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Most languages have lots of words to describe the experience of being in a good mood: words like happy, cheerful, joyful, and so on. The same goes for the languages of the Bible. In ancient biblical Hebrew, there is a variety of words for gladness or joy: like simchah, sason, or giyl. In the Greek New Testament there is chara, euphrosune, or agalliasis. Each word has its own unique nuance, but they all basically refer to the feeling of joy and happiness.
Now what makes these biblical “joy” words interesting is noticing the kinds of things that bring happiness and also seeing how “joy” is a key theme that runs through the whole story of the Bible.
In what types of things can we find joy according to these verses?
However, human history isn’t just a joy-fest. The biblical story shows how we live in a world that’s been corrupted by our own selfishness. It’s marked by death and loss, and this is where biblical faith offers a unique perspective on joy. It is an attitude God’s people adopt, not because of happy circumstances, but because of their hope in God’s love and promise.
Psalm 105 recounts Israel’s history from Abraham through the Exodus. At the end of the Psalm, the psalmist tells of Moses bringing the people out of Egypt – and they rejoice with singing.
39 He spread a cloud for a covering, and fire to give light by night.
40 They asked, and he brought quail, and gave them bread from heaven in abundance.
41 He opened the rock, and water gushed out; it flowed through the desert like a river.
42 For he remembered his holy promise, and Abraham, his servant.
43 So he brought his people out with joy, his chosen ones with singing.
- Psalm 105:39-43 -
Where are the people when they sing?
What are their circumstances?
How does this add to our understanding of the nature of Biblical joy?
This “joy in the wilderness” was a defining moment, it was a way of saying that the joy of God’s people is not determined by their struggles but by their future destiny. This theme reappears later in Israel’s story during the exile.
10 Was it not you who dried up the sea, the waters of the great deep, who made the depths of the sea a way for the redeemed to pass over?
11 And the ransomed of the Lord shall return and come to Zion with singing; everlasting joy shall be upon their heads; they shall obtain gladness and joy, and sorrow and sighing shall flee away.
- Isaiah 51:10-11 -
How does the prophet connect the Exodus to the people’s return from Exile?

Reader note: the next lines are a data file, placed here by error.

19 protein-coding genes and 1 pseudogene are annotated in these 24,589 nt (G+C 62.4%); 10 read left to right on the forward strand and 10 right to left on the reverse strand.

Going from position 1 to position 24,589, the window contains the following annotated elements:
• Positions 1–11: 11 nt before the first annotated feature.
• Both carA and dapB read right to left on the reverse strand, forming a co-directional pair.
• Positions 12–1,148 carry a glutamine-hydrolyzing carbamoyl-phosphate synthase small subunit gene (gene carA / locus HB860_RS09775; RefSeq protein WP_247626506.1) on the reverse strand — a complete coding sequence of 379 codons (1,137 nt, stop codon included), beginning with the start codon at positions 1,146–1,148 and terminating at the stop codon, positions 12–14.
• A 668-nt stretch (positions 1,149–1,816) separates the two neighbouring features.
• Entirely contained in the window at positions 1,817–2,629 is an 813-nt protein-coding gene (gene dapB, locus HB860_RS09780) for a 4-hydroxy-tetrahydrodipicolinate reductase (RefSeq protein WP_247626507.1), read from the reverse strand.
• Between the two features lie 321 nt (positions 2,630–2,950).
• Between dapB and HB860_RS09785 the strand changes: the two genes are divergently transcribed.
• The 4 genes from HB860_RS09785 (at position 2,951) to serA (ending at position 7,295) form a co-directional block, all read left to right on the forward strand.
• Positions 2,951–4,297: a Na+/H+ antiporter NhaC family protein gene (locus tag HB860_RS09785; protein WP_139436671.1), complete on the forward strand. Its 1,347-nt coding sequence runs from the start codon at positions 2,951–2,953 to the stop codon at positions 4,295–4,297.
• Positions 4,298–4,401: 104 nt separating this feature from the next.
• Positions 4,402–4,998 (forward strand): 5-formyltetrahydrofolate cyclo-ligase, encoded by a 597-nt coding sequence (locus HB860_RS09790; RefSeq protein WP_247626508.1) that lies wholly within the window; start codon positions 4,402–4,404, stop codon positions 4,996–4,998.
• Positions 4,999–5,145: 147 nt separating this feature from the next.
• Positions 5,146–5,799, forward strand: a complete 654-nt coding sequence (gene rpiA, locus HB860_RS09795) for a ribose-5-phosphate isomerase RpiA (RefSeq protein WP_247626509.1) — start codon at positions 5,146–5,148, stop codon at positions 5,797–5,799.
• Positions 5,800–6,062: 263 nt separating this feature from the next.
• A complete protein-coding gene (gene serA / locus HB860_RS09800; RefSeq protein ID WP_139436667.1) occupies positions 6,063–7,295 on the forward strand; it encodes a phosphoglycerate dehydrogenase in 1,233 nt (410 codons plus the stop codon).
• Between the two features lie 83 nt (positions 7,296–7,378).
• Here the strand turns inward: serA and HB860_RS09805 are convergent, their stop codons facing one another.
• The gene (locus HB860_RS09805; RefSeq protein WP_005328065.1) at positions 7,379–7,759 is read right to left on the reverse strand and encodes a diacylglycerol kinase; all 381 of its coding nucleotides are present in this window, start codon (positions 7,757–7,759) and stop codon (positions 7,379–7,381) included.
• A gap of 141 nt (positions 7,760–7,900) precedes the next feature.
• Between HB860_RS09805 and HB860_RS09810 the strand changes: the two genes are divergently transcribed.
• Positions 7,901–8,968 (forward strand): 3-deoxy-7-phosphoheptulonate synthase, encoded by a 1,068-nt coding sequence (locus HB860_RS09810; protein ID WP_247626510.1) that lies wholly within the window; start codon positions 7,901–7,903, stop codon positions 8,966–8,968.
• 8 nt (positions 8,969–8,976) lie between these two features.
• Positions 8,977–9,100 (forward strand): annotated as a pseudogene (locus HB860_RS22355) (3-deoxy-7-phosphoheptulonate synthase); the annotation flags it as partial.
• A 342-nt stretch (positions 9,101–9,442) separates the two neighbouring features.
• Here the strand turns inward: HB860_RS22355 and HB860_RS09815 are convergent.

As we get to the New Testament, notice how the birth of Christ is announced by an angel:
“Fear not, for behold, I bring you good news of great joy that will be for all the people. For unto you is born this day in the city of David a Savior, who is Christ the Lord.”
At his first coming, Christ’s life, death and resurrection gave us great reason to rejoice and be glad. As we await his second coming, we can wait with joy.
Read the following passages, and take note of the theme of “joy in the wilderness.” What do these verses say about the joy we can have in this time between Christ’s first and second coming?
1 Peter 1:3-9
In the end, Jesus will come again to judge and finally put things aright. When that happens there will be tremendous joy:
Then I heard what seemed to be the voice of a great multitude, like the roar of many waters and like the sound of mighty peals of thunder, crying out,“Hallelujah! For the Lord our God the Almighty reigns. Let us rejoice and exult and give him the glory, for the marriage of the Lamb has come!” (Revelation 19:6-7)
As we have seen, the joy of God’s people is not determined by their struggles but by their future destiny. This is very different from the trite advice to “turn that frown upside down.” Christian joy is a profound decision of faith and hope in the power of Jesus’ own life, death, resurrection and imminent return.
What about you?
How does Christ’s first coming bring you joy?
How does the hope of his second coming bring you joy?
In a world full of attempts at generating happiness, in a season that attempts to generate sentimentality and “glad tidings”, how is Christian joy different?
How might you explain the difference to a neighbor or friend?